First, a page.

If you haven’t taken notice yet, you’ll soon be surrounded by the fervor of the quadrennial soccer tournament officially known as the FIFA World Cup. Admittedly, sports don’t grace the columns of GeekDad very often; however, close examination of the world’s most celebrated competition reveal an edge that would make any geek proud. For instance, did you know that the 1958 World Cup Tournament was a hoax masterminded by the American government as Cold War propaganda? More recently, we find FIFA trumpeting the Jabulani Soccer Ball as the first aerodynamically engineered soccer ball that “required over six years of wind tunnel research.” We’ll leave the details of this research for a future GeekDad post.
[This post was submitted by legacy GeekDad writer, Warren Packard]
All kidding aside, the World Cup truly is something to share with the family. It’s a month-long, international spectacle of athletic artistry. Many of our kids play soccer, but they don’t get exposed to professional soccer, especially international soccer played at the highest level. World Cup presents an unparalleled opportunity to expose yourself and your young soccer player to the world’s most popular sport. But how do you watch a sixty-four match tournament without getting burned out on soccer or resigning yourself to guessing which matches are going to be exciting?
The answer lies in a new, non-commercial service called Thuuz that has been created be a group of (soccer) geek dads. Thuuz is a service that alerts parents and kids (via e-mail or SMS) to the most exciting soccer matches without revealing any of the results or details of the match. This way, families can record the games on their DVR in the morning and watch only the exciting ones in the evening. In fact, Thuuz specifically notes when these games get exciting so that viewers can jump straight to the best parts of the match. Note: for those with high speed Internet service in the US, you can take advantage of Thuuz’s direct links into ESPN3 which will provide archived streams of all World Cup matches.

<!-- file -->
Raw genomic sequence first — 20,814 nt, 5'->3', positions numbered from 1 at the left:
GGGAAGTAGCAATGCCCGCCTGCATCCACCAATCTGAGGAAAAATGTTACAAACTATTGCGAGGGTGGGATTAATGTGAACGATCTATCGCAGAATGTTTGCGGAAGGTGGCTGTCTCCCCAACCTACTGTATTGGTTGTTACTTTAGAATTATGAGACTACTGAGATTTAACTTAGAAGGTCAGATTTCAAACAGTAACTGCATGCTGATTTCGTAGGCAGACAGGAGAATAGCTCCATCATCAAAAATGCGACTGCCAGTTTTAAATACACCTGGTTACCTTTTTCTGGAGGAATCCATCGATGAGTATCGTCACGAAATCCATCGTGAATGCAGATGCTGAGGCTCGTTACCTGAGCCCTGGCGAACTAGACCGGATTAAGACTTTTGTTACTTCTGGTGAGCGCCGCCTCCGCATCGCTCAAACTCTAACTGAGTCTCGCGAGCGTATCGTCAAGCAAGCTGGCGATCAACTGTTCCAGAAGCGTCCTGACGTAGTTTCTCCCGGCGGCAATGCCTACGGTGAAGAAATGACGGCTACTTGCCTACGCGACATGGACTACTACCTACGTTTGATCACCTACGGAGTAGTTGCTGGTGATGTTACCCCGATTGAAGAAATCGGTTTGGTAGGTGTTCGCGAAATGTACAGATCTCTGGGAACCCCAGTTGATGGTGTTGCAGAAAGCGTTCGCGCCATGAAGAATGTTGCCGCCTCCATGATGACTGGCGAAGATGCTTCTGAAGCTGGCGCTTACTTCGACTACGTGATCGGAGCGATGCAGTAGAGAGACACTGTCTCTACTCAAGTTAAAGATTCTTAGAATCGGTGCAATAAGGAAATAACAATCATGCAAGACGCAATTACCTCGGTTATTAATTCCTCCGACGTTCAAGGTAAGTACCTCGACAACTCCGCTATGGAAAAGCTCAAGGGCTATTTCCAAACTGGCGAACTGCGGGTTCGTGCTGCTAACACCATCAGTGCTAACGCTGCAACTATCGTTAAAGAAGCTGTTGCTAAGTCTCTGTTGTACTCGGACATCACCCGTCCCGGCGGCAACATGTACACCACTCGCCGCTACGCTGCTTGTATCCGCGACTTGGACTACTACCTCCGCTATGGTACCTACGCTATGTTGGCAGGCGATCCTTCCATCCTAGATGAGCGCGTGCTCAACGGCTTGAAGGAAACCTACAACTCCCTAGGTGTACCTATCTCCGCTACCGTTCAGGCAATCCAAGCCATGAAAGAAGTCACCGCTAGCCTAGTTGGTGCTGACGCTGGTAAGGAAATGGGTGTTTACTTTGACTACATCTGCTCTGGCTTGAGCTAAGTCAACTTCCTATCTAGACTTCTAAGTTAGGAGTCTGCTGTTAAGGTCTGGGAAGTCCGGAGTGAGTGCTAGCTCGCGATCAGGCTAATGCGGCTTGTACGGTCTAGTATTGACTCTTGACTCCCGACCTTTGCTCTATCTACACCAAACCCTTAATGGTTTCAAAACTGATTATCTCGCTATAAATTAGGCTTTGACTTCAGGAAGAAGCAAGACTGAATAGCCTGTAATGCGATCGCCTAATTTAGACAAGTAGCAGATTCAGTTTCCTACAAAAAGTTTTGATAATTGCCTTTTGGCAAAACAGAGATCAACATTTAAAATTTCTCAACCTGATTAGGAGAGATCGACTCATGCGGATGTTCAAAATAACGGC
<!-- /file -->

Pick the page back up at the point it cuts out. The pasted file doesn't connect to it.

Algorithmically, Thuuz predicts that only 15% of the games will be rated Exciting and, on average, only 40% of actual game time within these Exciting games will be in the “zone of excitement”. As a consequence, the 64 games of the World Cup Tournament will “shrink” to the equivalent of ten halves of truly exciting play time, certainly a manageable soccer load for any youngster to consume over the course of a month.
So, kick off the World Cup without fear of it becoming an overwhelming experience. Embracing the World Cup experience will go far to build your child’s soccer IQ and provide indelible memories of truly exciting matches and the best players performing on the world stage. And for those GeekDads out there who are concerned that soccer might inhibit your child’s inner geek, you will quickly observe that soccer is a lot like chess… with the added benefit of slide tackling.